Monday, November 17, 2008

Three Key Concepts, and Their Application

  • Occam's Razor
    "the explanation of any phenomenon should make as few assumptions as possible, eliminating those that make no difference in the observable predictions of the explanatory hypothesis or theory"

  • Falsifiability
    "the logical possibility that an assertion can be shown false by an observation or a physical experiment"

  • Uniformitarianism
    "the assumption that the natural processes operating in the past are the same as those that can be observed operating in the present"

These three concepts form part of the bedrock of the Western scientific method. When taken seriously, they help refute most supernatural claims. Science asserts that physical law has been constant over the time frames of the evolution of life on Earth, the evolution of man, and the development of civilization.

While we cannot travel into the past to directly witness historical events, we can examine evidence that has been (or should have been) left behind. We can also closely examine contemporaries, in both our own and other cultures, making similar claims. In the case of current supernatural claims, not one has held up to scientific examination.

Psychology carefully avoids making judgments about the truth of supernatural claims, instead focusing the individuals ability to function within their local social group. In Western society today we still see individuals making supernatural claims very similar to those we read in ancient texts. Sometimes they are recognized as mentally ill, but this does not stop others from believing and following them. From this it is easy to assume ancient, pre-scientific peoples were even more credulous.

This leaves one with several options on how to partition one's world-view. One extreme is to assert that many contemporary supernatural claims, from many traditions, are all true. A more moderate position is that the world was different two to four thousand years ago, and that supernatural claims from that time period were true. Of course these positions are often subdivided where claims within one tradition are uniformly true while the others are false (or misguided interpretations of events actually powered by the one true source).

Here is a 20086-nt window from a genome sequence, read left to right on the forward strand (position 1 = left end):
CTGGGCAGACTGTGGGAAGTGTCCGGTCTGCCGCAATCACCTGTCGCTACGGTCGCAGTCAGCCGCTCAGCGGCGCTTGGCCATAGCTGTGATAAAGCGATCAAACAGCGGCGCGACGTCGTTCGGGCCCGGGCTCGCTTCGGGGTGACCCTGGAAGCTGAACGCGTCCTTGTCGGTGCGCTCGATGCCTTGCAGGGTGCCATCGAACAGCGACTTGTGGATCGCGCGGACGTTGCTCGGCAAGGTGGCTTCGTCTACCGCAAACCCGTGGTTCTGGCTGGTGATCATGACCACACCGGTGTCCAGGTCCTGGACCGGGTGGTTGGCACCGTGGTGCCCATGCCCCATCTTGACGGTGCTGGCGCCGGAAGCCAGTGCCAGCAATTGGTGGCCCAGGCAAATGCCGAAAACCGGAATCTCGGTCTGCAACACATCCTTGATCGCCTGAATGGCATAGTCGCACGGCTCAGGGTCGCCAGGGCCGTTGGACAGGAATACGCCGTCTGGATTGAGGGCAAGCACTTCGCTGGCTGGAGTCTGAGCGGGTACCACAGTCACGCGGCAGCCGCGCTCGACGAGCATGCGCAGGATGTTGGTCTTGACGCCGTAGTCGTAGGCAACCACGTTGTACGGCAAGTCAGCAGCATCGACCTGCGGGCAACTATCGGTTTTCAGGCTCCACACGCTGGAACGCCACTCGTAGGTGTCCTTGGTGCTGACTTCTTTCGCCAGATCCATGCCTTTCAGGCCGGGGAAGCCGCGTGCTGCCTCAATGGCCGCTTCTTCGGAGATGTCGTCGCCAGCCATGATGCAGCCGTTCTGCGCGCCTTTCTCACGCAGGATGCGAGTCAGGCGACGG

The simplest Occam's-Razor explanation is to take a Uniformitarian position and assert that all supernatural claims for all time are purely based in psychology.

Tuesday, October 28, 2008


From Galapagos October 2008

Did the First Giraffe Have a Navel, Revisited

In an earlier post I asked, "Did the First Giraffe Have a Navel?". Turns out this is an old question:

These authors seem no more startled at a miraculous act of creation than at an ordinary birth. But do they really believe that at innumerable periods in the earth's history certain elemental atoms have been commanded suddenly to flash into living tissues? Do they believe that at each supposed act of creation one individual or many were produced? Were all the infinitely numerous kinds of animals and plants created as eggs or seed, or as full grown? and in the case of mammals, were they created bearing the false marks of nourishment from the mother's womb? The Origin of Species, By Charles Darwin (1859)

Monday, July 21, 2008

Citations and Uses of Ray Tracer Code

The real-time ray tracing code I wrote for PS3 Cell and CUDA GPGPU is being used by others. David Yuen's group at the Department of Geology and Geophysics and Minnesota Supercomputing Institute at the University of Minnesota used my PS3 code as the starting point for tsunami modeling. From their IEEE Vis 2007 poster session Use of Ray Tracing Techniques on Tsunami Simulation Data with the PlayStation® 3:

"This poster will discuss how we have used the PlayStation® 3’s cell processor to implement and employ parallelized visualization, through the form of ray tracing techniques, on tsunami data. By adapting Eric Rollins’ ray tracing package, we were able to implement his ray casting techniques on triangles. This allowed us to triangulate our tsunami datasets, stored as [x, y, height] data, and feed the triangulated data into the program. We rendered 4000 triangle objects from the data and applied a colormap based on each triangle’s height value. Finally, we displayed the generated image."

They also published a paper Experiments in scientific computation on the PlayStation 3 in the Springer journal Visual Geosciences. This PowerPoint presentation shows images from my and their work.

Other students are trying CUDA GPGPU ray tracing. Michael Allgyer (DOC) cited my work in his masters thesis proposal. Umut Erturk asked me about PS3 versus GPGPU for his thesis. Others are trying to get my CUDA code working on windows.